The future of recruitment is inherently connected with the future of tech, and as advances are made in the world of machine learning it is important for those in the business of hiring to take notice. So, what is machine learning? How will it change the future of recruitment? And, why should you know about it?
What is machine learning?
Machine Learning is a vast and complex area of data science, impossible to surmise in a few sentences. For our purposes, Machine Learning is the ability for a computer to learn without explicit programming, using pattern recognition. The method involves using a model of sample data which will be used to identify and eventually create predictions or decisions based on it. This method is used to identify patterns in data that might be missed by human error, or would be simply too time consuming. The more it is used, the more the machine ‘learns’ to recognise complex patterns and improves its performance on that specific task.
According to Tom Mitchell from Carnegie Mellon University “A computer program is said to learn from experience E with respect to some task T and some performance measure P, if its performance on T, as measured by P, improves with experience E.”
For example, if we want to train a program to predict, shopping patterns at a busy store (task T), you can run it through an algorithm with data about past shopping patterns (experience E) and, if it has successfully “learned”, it will more successfully predicting future shopping patterns (performance measure P).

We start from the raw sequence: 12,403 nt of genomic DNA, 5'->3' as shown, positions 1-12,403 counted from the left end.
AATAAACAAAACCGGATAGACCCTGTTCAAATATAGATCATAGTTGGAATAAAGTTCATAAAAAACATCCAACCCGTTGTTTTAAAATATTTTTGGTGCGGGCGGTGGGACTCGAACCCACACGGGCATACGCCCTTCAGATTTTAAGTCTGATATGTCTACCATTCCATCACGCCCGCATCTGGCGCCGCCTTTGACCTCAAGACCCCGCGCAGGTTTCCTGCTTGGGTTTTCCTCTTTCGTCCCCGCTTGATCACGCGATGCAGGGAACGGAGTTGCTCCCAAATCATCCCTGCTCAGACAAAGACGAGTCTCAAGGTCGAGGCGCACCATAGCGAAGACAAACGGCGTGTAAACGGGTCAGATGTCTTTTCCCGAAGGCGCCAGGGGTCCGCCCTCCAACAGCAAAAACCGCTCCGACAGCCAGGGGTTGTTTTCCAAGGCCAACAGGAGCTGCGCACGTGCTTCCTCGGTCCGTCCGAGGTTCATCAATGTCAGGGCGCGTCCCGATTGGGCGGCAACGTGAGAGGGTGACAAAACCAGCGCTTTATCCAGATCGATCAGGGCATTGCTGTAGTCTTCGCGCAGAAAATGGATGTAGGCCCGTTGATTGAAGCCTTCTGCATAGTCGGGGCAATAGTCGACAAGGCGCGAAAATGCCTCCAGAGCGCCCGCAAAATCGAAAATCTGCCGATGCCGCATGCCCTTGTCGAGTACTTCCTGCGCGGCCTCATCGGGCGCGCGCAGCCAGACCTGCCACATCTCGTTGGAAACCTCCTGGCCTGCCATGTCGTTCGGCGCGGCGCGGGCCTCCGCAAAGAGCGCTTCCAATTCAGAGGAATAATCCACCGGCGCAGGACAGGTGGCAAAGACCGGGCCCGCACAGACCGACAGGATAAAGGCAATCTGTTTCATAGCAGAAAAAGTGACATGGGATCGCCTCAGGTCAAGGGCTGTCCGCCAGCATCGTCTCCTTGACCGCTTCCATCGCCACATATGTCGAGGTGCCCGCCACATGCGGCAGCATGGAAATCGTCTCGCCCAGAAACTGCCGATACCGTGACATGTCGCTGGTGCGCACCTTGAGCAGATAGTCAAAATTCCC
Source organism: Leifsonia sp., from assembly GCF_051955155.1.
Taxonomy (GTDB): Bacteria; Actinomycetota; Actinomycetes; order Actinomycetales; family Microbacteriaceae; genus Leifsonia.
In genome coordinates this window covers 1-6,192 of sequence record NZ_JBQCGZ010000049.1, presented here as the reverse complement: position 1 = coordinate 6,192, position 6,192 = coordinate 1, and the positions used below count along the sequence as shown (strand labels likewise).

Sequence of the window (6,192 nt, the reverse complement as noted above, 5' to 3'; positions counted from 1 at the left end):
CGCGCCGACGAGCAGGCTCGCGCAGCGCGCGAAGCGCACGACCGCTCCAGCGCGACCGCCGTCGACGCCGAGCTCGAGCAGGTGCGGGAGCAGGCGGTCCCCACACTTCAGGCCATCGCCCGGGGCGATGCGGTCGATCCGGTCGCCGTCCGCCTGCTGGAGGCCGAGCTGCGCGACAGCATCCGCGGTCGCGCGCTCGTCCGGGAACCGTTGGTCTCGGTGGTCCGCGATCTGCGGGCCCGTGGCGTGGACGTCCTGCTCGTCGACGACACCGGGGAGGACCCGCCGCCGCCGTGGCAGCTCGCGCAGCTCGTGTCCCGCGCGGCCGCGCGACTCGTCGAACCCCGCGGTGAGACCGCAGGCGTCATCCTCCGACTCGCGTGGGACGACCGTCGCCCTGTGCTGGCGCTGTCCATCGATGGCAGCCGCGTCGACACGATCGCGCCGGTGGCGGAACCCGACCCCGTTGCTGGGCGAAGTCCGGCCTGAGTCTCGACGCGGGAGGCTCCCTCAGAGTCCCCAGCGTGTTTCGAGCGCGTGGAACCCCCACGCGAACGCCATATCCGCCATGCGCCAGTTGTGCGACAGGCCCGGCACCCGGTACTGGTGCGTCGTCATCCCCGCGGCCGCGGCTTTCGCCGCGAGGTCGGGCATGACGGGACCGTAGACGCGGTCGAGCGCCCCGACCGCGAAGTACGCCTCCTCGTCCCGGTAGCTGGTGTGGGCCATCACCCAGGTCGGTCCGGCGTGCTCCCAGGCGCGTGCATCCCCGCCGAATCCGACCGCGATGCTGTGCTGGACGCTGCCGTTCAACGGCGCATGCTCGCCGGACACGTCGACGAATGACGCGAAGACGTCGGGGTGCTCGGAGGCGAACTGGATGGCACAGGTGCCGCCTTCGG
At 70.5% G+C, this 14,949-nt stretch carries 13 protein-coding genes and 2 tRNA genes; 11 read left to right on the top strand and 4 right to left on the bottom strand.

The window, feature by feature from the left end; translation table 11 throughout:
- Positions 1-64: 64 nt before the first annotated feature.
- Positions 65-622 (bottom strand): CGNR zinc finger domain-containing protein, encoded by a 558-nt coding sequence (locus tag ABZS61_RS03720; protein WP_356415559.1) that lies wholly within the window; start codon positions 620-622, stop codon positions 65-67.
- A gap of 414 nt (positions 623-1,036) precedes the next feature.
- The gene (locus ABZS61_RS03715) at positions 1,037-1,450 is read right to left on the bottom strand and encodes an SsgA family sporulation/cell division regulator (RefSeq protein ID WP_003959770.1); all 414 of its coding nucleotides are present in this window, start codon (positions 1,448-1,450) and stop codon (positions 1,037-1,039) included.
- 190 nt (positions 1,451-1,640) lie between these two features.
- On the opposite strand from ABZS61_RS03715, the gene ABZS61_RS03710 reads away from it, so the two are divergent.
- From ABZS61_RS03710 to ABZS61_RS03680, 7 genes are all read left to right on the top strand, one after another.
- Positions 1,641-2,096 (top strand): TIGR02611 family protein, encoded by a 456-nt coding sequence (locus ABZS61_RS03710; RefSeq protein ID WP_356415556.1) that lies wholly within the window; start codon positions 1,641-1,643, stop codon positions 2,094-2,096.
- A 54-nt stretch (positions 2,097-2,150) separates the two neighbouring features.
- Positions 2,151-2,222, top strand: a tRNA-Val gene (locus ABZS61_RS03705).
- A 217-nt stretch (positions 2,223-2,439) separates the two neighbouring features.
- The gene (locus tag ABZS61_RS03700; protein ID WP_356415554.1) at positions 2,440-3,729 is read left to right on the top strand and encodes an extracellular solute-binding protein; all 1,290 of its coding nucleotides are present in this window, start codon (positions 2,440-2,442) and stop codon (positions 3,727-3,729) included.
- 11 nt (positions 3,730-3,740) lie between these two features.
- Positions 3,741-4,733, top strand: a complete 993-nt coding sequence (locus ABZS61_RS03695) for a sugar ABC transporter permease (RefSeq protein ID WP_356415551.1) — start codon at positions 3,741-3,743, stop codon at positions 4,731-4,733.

What does this mean for recruitment?
The keen-eyed among you will have no doubt about the utility of this kind of data analysis in the world of hiring. So much of recruitment and sourcing involves large data sets with complex sets of variables. The ability for ML to identify trends in industry, and even specific job titles, is invaluable. There is a huge advantage to be gained by easily identifying how long a person has been working in a role, and also understanding other information like the average ‘lifespan’ of an employee in that company. On a larger scale, the ability to predict and prepare for a decline in a particular industry means that recruiters can have a head-start on gaining access to that talent pool. The possibilities are endless, and as ML evolves, so will recruitment.
What about the recruiter? By removing the need for recruiters to identify trends in large amounts of data, time is saved and can be focused more efficiently on the human side of recruitment – building relationships, candidate care, intuition etc. Time is saved on accounting for semantic blunders too, as it eliminates the need to search for multiple titles for roles with similar skillsets, eg. ‘recruiter’, ‘in-house recruiter’, ‘sourcer’ etc. While ML will not select the best candidate for hire, it will present the recruiter with a list of quality and relevant candidates to choose from by narrowing the search, leaving the human side of recruiting to, well, the humans.
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